ONE: I decided the business I’d slowly been working on launching should be launched RIGHT NOW. TWO: I said yes to writing about 25,000 words for freelance jobs, which included a major SEO job for a paper supplies company and a big literature guide for a Dr. Seuss book.

Soon, I didn’t know what I was working on when. I confused the paper project with the Seuss project.

*Note: That should read “beets,” but I’d bet Dwight is a pretty good DJ, too.

Paper product SEO crept into my book.

And, like the sneaky enemy it is, time fled.

A week to go before my head shave deadline. Never had I been more productive. Never had I further to go.

The Smell of Drought – Published in Black Heart Magazine!

Our lawn is a jungle. Wild grass blows in the wind, and it’s just as lush and full as the well-watered plants that spring between the sidewalks of Seattle. There are tall stalks of some unknown, prickly weed, around which bees take turns hovering.

The sky is grey and threatening, the weather maps red with tornado warnings.

“Get out your NOAA weather radio,” they’re saying. “Weather approaches.”

There is a dog in the yard across from ours and the wind howls and the dog howls and the dog scratches at the screen door and still the house is dark and still the house is quiet.

This is a very different scene than the one that inspired The Smell of Drought, a short of mine recently published in Black Heart Magazine. Written in the heart of a terrible drought, this piece explores water’s effect on the land, the body, and the spirt.  Check ‘er out here, and then go drink a glass of freaking water.

Summer In The City

It wasn’t that she didn’t enjoy the occasional bout of small talk–not so long as it adhered to templates sampled from the loudest voice to ripple across this morning’s blogosphere.  No, it was all the things that people could be doing while they small talked.  Mixing that latte, ringing up toiletries, debarking the express, generally: tut-tut-to-ing it; crossing the goddamn street.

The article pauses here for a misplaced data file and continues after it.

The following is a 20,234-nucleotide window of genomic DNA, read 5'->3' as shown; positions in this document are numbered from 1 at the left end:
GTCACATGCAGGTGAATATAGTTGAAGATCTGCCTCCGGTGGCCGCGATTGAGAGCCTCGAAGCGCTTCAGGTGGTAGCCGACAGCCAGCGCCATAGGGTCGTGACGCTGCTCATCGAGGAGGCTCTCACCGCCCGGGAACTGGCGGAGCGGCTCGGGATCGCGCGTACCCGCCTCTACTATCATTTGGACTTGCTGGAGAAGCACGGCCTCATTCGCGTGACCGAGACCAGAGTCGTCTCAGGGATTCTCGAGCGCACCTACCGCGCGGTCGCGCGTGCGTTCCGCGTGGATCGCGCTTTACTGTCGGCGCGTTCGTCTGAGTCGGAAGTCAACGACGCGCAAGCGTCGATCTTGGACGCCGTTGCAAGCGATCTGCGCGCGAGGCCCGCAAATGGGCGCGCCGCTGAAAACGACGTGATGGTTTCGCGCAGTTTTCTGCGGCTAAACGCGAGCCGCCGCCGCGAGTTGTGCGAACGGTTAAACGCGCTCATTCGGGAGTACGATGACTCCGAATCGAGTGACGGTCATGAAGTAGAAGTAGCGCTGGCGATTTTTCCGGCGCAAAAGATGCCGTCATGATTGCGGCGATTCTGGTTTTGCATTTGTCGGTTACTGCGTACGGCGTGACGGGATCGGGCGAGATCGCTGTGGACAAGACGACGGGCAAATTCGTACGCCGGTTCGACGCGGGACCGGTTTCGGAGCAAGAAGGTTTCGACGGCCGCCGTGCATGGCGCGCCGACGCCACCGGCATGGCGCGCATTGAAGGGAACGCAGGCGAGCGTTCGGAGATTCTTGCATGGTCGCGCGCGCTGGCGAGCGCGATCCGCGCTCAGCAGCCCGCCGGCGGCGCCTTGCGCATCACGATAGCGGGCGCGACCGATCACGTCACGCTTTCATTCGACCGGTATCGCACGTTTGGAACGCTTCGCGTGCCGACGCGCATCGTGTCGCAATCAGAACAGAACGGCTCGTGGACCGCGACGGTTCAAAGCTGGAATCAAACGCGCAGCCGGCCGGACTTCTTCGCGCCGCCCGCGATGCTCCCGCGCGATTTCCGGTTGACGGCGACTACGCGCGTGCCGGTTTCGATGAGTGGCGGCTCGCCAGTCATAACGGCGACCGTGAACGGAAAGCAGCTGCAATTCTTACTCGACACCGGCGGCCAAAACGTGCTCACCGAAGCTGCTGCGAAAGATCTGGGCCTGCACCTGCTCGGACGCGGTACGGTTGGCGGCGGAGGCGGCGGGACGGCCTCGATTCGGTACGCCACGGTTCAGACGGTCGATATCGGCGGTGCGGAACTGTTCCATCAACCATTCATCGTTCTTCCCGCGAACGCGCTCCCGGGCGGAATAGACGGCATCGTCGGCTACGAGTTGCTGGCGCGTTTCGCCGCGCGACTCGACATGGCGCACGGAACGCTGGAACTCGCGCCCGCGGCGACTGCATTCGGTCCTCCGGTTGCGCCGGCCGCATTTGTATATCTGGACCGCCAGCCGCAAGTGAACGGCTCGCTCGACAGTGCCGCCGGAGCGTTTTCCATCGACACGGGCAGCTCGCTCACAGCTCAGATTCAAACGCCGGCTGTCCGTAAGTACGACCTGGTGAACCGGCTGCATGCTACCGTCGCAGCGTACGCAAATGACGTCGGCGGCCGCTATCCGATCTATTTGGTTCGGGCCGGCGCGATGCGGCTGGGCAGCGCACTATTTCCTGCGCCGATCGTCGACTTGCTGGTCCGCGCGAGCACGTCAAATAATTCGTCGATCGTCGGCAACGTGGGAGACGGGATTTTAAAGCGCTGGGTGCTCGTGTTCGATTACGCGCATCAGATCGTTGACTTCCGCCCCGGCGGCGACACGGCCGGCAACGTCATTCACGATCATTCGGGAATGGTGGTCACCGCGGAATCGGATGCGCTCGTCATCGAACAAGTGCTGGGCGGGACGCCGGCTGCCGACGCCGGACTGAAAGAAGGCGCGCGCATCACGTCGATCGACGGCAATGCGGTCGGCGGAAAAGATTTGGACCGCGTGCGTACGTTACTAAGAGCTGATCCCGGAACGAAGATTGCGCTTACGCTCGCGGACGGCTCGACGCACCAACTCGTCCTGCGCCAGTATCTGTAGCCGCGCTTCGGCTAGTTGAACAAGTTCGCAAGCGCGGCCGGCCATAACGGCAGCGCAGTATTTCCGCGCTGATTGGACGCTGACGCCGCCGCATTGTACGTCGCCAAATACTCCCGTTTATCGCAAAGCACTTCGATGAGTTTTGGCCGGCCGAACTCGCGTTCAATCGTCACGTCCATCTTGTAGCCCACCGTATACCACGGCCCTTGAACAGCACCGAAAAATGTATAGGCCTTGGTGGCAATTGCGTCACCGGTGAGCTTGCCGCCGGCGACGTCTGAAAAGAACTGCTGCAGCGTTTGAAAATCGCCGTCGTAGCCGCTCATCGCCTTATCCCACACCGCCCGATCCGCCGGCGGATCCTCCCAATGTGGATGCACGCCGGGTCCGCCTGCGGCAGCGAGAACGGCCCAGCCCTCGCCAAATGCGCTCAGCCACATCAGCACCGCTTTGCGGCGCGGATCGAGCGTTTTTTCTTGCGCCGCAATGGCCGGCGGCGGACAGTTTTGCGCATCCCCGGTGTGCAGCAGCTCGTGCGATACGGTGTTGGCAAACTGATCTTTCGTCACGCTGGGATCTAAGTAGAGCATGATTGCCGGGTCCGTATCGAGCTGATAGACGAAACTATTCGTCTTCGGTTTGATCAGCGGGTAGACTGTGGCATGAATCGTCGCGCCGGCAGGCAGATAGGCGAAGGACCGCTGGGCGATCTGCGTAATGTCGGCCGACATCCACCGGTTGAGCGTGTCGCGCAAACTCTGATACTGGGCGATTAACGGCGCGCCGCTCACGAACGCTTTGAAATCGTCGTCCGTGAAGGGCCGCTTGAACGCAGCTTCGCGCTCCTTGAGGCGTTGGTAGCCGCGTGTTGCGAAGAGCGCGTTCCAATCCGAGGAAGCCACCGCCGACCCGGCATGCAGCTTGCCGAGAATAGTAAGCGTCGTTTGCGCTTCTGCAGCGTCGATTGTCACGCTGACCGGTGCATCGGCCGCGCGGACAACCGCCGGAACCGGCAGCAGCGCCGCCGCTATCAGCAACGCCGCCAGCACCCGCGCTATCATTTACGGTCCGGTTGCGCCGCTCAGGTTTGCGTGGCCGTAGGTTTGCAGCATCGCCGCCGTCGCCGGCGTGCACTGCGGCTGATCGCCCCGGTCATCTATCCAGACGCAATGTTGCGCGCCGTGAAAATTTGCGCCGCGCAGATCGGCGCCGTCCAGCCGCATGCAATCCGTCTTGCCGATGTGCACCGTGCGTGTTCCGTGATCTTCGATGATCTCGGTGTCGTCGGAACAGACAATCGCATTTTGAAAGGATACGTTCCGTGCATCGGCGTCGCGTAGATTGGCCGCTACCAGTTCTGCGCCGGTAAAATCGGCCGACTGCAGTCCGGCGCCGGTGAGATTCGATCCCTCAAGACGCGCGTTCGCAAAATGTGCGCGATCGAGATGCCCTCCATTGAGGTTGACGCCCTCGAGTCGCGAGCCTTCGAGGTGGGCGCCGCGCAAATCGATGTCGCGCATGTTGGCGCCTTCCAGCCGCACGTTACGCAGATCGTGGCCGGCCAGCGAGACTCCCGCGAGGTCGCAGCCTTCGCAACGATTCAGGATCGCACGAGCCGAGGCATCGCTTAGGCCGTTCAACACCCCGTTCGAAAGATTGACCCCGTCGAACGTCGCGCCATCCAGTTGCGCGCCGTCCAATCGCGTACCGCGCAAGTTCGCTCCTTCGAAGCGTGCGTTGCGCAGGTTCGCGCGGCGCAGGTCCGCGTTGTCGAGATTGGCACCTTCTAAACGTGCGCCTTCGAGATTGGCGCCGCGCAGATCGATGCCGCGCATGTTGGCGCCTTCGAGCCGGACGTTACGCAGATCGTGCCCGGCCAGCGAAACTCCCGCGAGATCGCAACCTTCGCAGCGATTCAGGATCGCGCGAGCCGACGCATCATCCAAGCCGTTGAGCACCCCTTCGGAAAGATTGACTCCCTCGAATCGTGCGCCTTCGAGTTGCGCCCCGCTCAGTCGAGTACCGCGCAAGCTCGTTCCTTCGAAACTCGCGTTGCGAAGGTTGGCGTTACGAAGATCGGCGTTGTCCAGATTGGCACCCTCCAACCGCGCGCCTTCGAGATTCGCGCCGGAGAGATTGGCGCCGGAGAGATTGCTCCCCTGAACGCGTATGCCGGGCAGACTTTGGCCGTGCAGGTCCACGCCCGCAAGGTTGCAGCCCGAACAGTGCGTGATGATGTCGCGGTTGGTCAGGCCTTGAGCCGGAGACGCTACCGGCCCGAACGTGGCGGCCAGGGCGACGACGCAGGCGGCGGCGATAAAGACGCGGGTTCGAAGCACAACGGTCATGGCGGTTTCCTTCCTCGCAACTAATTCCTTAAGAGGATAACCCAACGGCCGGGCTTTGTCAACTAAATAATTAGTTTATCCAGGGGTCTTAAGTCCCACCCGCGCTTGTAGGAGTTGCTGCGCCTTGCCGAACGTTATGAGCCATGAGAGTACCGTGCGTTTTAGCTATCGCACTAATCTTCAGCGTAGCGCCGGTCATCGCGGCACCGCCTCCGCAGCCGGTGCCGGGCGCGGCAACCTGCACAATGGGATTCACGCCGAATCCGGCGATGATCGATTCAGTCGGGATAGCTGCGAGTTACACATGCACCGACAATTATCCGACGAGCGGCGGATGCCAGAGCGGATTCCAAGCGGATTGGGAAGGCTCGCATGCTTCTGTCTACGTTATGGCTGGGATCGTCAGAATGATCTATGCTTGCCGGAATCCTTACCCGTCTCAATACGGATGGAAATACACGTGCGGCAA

This, she knew, meant she was decidedly a city person–not a country girl temporarily swapping tree forests for cultural ones, but a get-outta-my-way-gotta-get-this-next-thing-done-it’s-hot-as-hell-out-here-and-I’m-tired-and-hungry-and-don’t-give-a-crap-what-the-tops-of-the-skyscrapers-look-like-you-goddamn-tourist city person.

Or perhaps, as she’d once guessed, this was simply what it meant to be an adult.

The other day while waiting for the light in a haze of burning diesel, she’d overheard a conversation between a modern intellectual type–the kind with black rimmed glasses he had no physical need for and a voice made of NPR/PRI soporific intonations–and one of those shell shocked hippies who looked like he’d just returned from a forty year acid trip to discover the world had moved on but not much improved itself.

“What about life?” the hippie asked.  “Experience?  Presence?  Moment to moment pleasure?”

The intellectual shrugged, pinched his lips.  “I stopped to smell the roses,” he said, prepared his verdict, tapped his foot.  “Eh.”

Then he sighed, dug for change, made a mental list of phone calls for when he climbed the stairs to his closet-sized loft that lacked real windows yet baked skin like a kiln.

“And how about this weather?”

Then the light changed and they jostled across First, thighs sticky and feverish in the goddamn heat.

An Elderly Man’s Fairy Tale

A gaggle of elderly men shuffles past the coffee shop lead by their Pekingese pups.  One is the height of a light pole, yet it’s potbelly, bellybutton, heart attack as far as the eye can see.  Another sucks food from his teeth, his reddened cheeks inflating and deflating beneath sporadic patches of a white whisker facescape.

Too eager for hydration, the first dumps an icy drink onto his tonsils, then rolls over his potbelly and gasps for air.  The second laughs and pounds his back heartily, then mirrors his movements with consumptive coughs.  Then a third man nudges around the corner, peering over his walker like a beady-eyed gunner into the South Pacific night.  He steers his ship toward a bike rack, straightens suddenly, and belches into the trees.

“To the beach!” he cries.  And I wonder what it must be like to be old.

Published in Pindeldyboz!

A few months back, I had the pleasure of having my short short, The Secret Society of Carpet Liers, published in Pindeldyboz.  How’s that for alliteration?  Check it out on their website here.

This piece was the result of experimentation in the last months of my MFA with shorter forms and more precise phrasing.  I always tend to move in this direction after struggling through a poorly conceived novel.  BIG to tiny.  For me, short shorts mean declarative sentences which mean depressing prose.  Fortunately, I had just gotten out of a relationship at the time, and had plenty of heart-wrenching things to say.